Figure 2: Angiography demonstrating the thread-like aorta up to the level of the common iliac arteries.
Figure 3: Angiography demonstrating severe renal artery stenosis and multiple intrarenal vessel narrowing and collateral blood vessels branching away from the renal artery.
Figure 4: An unenhanced computerized tomography (CT) image (coronal and sagittal reformatted) showing aortic calcification (arrow).

A half body PET-CT (positron emitting tomography, PET) was performed using fludeoxyglucose (FDG) that showed no uptake of FDG in the large vessels. Echocardiogram showed slight left ventricular impairment with a normal aortic arch, confirmed on angiography, and the coronary arteries appeared normal although selective coronary arteriography was not undertaken.

The clinical history, symptoms, absence of acute phase response, and imaging appearances were compatible with a large vessel vasculitis, currently inactive and in the late stenotic phase of the disease. The exact time of disease onset was unknown. The only positive investigation was a reversed T cell (CD4 : CD8) ratio, and with no FDG uptake on PET-CT, the presence of extensive arterial stenotic lesions, absence of acute phase response including normal peripheral blood cytokines, normal CECs, and aortic intramural calcification, we considered the disease to be in the late fibrotic/stenotic stage. It was therefore felt that immunosuppression was unlikely to confer any benefit. Since there was no obvious angioplasty/revascularisation target; management consisted of a careful and graded return to activity and lifestyle advice to minimise conventional cardiovascular risk factors in the future.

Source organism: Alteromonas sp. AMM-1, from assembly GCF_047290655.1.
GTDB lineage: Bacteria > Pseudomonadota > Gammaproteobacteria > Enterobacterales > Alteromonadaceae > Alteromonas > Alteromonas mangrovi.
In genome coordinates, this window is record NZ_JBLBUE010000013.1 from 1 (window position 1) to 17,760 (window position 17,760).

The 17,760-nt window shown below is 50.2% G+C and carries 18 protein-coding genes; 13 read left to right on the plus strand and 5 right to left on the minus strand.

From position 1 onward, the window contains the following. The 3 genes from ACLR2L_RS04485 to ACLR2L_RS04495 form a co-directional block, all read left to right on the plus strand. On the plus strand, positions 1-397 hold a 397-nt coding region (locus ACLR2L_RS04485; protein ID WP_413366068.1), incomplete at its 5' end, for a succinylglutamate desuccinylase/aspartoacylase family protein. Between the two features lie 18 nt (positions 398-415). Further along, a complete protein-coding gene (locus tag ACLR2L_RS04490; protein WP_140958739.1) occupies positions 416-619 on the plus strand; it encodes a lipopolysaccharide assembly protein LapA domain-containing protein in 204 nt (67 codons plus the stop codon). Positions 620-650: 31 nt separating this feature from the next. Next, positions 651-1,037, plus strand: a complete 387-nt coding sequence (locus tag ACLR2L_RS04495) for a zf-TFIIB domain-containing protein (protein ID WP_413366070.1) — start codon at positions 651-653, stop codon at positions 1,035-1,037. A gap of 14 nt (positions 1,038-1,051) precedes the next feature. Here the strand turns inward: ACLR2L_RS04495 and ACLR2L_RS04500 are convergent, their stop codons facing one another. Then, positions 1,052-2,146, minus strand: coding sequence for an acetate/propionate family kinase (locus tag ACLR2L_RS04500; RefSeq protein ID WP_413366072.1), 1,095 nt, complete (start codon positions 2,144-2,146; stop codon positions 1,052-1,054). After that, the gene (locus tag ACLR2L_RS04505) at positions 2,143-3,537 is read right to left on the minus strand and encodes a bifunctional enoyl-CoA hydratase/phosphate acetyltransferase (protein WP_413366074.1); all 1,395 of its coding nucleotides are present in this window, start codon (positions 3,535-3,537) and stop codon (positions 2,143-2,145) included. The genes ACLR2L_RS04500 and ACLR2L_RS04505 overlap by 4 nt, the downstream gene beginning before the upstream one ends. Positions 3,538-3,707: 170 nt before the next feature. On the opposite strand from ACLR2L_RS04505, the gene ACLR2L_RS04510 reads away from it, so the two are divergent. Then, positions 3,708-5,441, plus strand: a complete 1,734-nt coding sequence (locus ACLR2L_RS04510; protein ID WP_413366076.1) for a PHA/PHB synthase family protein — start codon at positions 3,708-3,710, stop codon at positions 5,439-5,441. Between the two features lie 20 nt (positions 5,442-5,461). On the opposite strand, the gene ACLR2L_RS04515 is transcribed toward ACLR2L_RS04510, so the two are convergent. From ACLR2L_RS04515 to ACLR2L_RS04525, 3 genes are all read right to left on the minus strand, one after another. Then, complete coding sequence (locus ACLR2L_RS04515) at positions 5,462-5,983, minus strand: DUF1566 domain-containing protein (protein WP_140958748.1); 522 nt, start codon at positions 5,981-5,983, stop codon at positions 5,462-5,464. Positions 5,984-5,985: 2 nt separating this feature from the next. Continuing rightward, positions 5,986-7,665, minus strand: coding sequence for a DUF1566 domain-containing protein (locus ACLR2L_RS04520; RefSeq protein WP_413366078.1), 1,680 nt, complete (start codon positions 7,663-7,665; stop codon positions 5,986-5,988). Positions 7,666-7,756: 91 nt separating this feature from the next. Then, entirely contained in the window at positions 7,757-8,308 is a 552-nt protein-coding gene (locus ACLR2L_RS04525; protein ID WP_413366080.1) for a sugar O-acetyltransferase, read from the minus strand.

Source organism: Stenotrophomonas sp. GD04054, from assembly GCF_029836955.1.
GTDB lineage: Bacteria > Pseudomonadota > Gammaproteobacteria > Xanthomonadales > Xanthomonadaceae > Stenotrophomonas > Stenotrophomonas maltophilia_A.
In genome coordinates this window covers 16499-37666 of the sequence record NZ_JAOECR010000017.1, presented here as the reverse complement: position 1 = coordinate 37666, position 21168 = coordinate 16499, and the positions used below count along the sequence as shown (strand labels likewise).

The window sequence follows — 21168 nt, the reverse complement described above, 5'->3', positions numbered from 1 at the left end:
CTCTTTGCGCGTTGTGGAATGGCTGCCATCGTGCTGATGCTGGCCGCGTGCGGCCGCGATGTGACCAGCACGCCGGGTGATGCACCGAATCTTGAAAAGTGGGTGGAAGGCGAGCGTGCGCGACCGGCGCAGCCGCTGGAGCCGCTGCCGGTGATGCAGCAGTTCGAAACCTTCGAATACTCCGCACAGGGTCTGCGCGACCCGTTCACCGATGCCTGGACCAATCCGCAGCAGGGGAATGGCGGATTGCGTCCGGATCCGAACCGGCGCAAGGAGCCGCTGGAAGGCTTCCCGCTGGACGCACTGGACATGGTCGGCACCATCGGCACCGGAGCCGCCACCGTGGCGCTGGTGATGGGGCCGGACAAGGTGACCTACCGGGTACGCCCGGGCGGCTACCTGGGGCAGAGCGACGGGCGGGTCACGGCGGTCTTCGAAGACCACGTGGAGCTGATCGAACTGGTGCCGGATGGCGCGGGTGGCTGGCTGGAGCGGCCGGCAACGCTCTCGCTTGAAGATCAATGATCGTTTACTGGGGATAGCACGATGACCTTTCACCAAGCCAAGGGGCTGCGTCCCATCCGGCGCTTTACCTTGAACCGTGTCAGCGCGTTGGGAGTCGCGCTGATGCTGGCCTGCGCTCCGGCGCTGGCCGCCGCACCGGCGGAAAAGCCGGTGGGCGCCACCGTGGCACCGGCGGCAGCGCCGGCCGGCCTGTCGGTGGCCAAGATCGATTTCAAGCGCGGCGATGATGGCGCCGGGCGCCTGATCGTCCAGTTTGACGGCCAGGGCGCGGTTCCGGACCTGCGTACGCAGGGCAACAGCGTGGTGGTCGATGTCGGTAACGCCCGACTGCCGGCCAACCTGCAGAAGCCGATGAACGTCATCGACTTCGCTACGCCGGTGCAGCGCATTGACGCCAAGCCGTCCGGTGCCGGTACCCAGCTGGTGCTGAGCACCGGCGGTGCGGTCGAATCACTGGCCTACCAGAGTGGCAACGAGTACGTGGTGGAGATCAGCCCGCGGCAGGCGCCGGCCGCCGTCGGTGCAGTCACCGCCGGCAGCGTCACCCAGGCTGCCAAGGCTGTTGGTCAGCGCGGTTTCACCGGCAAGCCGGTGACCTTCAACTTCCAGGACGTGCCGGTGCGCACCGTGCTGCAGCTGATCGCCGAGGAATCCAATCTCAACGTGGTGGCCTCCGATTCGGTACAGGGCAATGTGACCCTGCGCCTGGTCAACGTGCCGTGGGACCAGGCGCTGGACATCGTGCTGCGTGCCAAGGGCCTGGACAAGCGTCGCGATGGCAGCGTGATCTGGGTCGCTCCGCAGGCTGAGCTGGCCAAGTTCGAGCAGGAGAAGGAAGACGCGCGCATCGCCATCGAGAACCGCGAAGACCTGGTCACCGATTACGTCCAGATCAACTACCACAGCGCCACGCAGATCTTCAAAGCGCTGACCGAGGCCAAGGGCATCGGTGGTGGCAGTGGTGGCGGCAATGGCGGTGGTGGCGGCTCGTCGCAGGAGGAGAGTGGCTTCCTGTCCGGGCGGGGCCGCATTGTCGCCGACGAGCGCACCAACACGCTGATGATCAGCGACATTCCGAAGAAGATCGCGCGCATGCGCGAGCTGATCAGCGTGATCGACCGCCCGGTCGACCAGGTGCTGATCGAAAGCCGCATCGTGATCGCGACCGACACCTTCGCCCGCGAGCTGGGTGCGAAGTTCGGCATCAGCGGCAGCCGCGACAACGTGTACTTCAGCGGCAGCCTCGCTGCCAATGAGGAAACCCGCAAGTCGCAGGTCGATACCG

At the age of 14 years he collapsed suddenly; resuscitation attempts were unsuccessful. Postmortem examination revealed severe left ventricular hypertrophy and 70% occlusion of the coronary arteries. The abdominal aorta was narrowed with a patchy and sparse chronic inflammatory cell infiltrate and evidence of active inflammation within the vasa vasorum of the distal aorta. There was marked intimal fibrosis with calcification and collateral vessels, as noted on previous imaging.